Antlers are tricky three-dimensional objects to draw when you lack a live model to look at, so in order to make sure I got the shape of this one right, I created a digital 3D model based on orthogonal views of several fossil antlers, a model which I could rotate and light at will in the 3D program, then render it in 2d to serve me as a model for the final drawing.
The exceptional fossil which served as the main basis for my reconstruction was found at the late Pleistocene (about 85,000 years old) fossil site of Preresa in the Madrid province, which also yielded fossils of many other mammal species together with a range of stone tools attributed to Neanderthals. This fact led the exhibit curators to propose that I would create a scene where a Neanderthal is seen carrying a freshly hunted Haploidoceros. A rather brutal end for my lovely little deer, but an episode that very likely took place many times in the Madrid valley shortly before the last Ice Age!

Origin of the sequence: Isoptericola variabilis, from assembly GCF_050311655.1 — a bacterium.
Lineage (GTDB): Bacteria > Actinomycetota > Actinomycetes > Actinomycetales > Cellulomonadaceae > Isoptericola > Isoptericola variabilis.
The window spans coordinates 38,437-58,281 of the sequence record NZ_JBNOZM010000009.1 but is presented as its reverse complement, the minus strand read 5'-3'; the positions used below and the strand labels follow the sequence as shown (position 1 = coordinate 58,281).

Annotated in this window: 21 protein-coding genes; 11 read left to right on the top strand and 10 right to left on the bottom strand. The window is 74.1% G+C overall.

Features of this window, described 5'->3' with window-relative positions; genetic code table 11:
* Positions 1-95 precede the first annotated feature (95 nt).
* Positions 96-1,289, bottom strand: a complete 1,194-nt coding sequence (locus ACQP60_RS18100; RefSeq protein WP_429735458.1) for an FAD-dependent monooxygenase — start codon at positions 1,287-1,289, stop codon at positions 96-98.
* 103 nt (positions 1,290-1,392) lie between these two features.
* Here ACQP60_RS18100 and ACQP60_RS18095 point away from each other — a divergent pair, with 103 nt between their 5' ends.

Now this fossil finding is the center of a temporary exhibit in the museo Arqueológico de la Comunidad de Madrid, in Alcalá de Henares.
It has been quite satisfaction to see the finished exhibit this morning at the museum, and also to get a copy of the accompanying book, to which I have contributed a chapter about the reconstruction process that led to the creation of the Hapliodoceros images.
It has been several busy months since we returned from this year’s edition of the “Drawing the big Cats” safari, and I have had less time than I would have liked to digest and edit the massive amount of footage shot during that trip. But I am starting to get to grips with the material, which is really gorgeous. Take 5 minutes to watch this video chronicle showing some of the highlights of our trip. And then consider joining us in 2015, there still are seats available!